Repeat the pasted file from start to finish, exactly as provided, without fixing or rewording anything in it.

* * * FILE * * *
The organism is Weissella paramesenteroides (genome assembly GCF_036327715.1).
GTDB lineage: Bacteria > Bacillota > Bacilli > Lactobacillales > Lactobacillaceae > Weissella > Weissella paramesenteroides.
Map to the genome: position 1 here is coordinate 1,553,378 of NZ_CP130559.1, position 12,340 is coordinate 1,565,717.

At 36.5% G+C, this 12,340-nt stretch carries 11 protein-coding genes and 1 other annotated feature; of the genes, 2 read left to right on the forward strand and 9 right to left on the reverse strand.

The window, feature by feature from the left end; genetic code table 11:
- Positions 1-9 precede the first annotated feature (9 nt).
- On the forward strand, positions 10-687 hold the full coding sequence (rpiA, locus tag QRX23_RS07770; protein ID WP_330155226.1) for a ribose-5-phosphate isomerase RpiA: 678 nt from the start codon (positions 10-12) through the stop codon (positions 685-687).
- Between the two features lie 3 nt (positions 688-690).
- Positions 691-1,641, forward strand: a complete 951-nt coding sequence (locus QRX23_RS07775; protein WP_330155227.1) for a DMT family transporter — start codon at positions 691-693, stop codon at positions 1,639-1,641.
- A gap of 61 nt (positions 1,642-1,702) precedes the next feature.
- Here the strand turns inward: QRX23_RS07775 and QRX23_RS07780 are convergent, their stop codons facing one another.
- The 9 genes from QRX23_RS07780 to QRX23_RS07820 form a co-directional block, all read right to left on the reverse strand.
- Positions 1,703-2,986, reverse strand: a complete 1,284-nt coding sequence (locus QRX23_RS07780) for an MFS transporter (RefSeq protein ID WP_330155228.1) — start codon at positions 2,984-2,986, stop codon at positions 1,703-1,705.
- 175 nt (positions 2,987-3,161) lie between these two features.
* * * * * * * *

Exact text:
The organism is Weissella paramesenteroides (genome assembly GCF_036327715.1).
GTDB lineage: Bacteria > Bacillota > Bacilli > Lactobacillales > Lactobacillaceae > Weissella > Weissella paramesenteroides.
Map to the genome: position 1 here is coordinate 1,553,378 of NZ_CP130559.1, position 12,340 is coordinate 1,565,717.

At 36.5% G+C, this 12,340-nt stretch carries 11 protein-coding genes and 1 other annotated feature; of the genes, 2 read left to right on the forward strand and 9 right to left on the reverse strand.

The window, feature by feature from the left end; genetic code table 11:
- Positions 1-9 precede the first annotated feature (9 nt).
- On the forward strand, positions 10-687 hold the full coding sequence (rpiA, locus tag QRX23_RS07770; protein ID WP_330155226.1) for a ribose-5-phosphate isomerase RpiA: 678 nt from the start codon (positions 10-12) through the stop codon (positions 685-687).
- Between the two features lie 3 nt (positions 688-690).
- Positions 691-1,641, forward strand: a complete 951-nt coding sequence (locus QRX23_RS07775; protein WP_330155227.1) for a DMT family transporter — start codon at positions 691-693, stop codon at positions 1,639-1,641.
- A gap of 61 nt (positions 1,642-1,702) precedes the next feature.
- Here the strand turns inward: QRX23_RS07775 and QRX23_RS07780 are convergent, their stop codons facing one another.
- The 9 genes from QRX23_RS07780 to QRX23_RS07820 form a co-directional block, all read right to left on the reverse strand.
- Positions 1,703-2,986, reverse strand: a complete 1,284-nt coding sequence (locus QRX23_RS07780) for an MFS transporter (RefSeq protein ID WP_330155228.1) — start codon at positions 2,984-2,986, stop codon at positions 1,703-1,705.
- 175 nt (positions 2,987-3,161) lie between these two features.